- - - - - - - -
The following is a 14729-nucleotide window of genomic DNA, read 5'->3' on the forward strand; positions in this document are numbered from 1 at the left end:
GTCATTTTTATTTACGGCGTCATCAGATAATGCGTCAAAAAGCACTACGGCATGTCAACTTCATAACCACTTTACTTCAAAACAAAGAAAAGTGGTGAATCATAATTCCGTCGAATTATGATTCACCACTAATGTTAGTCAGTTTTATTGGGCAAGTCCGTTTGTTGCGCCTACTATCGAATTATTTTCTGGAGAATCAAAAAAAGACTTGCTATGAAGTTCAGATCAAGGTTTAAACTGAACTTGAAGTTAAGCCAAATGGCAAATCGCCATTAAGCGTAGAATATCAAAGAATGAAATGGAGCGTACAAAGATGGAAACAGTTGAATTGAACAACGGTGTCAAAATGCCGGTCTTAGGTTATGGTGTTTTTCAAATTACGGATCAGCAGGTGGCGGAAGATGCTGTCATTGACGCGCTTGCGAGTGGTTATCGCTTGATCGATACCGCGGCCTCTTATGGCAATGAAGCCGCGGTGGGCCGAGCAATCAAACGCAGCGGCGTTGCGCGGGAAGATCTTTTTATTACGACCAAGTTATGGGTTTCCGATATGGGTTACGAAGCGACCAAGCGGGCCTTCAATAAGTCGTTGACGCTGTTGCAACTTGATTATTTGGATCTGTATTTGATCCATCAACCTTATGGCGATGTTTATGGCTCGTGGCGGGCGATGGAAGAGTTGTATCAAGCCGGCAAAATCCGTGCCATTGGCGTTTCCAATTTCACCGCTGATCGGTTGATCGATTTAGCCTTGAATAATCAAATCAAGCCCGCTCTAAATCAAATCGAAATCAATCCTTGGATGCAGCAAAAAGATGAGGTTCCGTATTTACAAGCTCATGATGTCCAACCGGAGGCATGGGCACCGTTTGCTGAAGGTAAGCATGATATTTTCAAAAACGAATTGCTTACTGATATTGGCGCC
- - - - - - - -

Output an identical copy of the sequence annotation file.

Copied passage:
The following is a 14729-nucleotide window of genomic DNA, read 5'->3' on the forward strand; positions in this document are numbered from 1 at the left end:
GTCATTTTTATTTACGGCGTCATCAGATAATGCGTCAAAAAGCACTACGGCATGTCAACTTCATAACCACTTTACTTCAAAACAAAGAAAAGTGGTGAATCATAATTCCGTCGAATTATGATTCACCACTAATGTTAGTCAGTTTTATTGGGCAAGTCCGTTTGTTGCGCCTACTATCGAATTATTTTCTGGAGAATCAAAAAAAGACTTGCTATGAAGTTCAGATCAAGGTTTAAACTGAACTTGAAGTTAAGCCAAATGGCAAATCGCCATTAAGCGTAGAATATCAAAGAATGAAATGGAGCGTACAAAGATGGAAACAGTTGAATTGAACAACGGTGTCAAAATGCCGGTCTTAGGTTATGGTGTTTTTCAAATTACGGATCAGCAGGTGGCGGAAGATGCTGTCATTGACGCGCTTGCGAGTGGTTATCGCTTGATCGATACCGCGGCCTCTTATGGCAATGAAGCCGCGGTGGGCCGAGCAATCAAACGCAGCGGCGTTGCGCGGGAAGATCTTTTTATTACGACCAAGTTATGGGTTTCCGATATGGGTTACGAAGCGACCAAGCGGGCCTTCAATAAGTCGTTGACGCTGTTGCAACTTGATTATTTGGATCTGTATTTGATCCATCAACCTTATGGCGATGTTTATGGCTCGTGGCGGGCGATGGAAGAGTTGTATCAAGCCGGCAAAATCCGTGCCATTGGCGTTTCCAATTTCACCGCTGATCGGTTGATCGATTTAGCCTTGAATAATCAAATCAAGCCCGCTCTAAATCAAATCGAAATCAATCCTTGGATGCAGCAAAAAGATGAGGTTCCGTATTTACAAGCTCATGATGTCCAACCGGAGGCATGGGCACCGTTTGCTGAAGGTAAGCATGATATTTTCAAAAACGAATTGCTTACTGATATTGGCGCC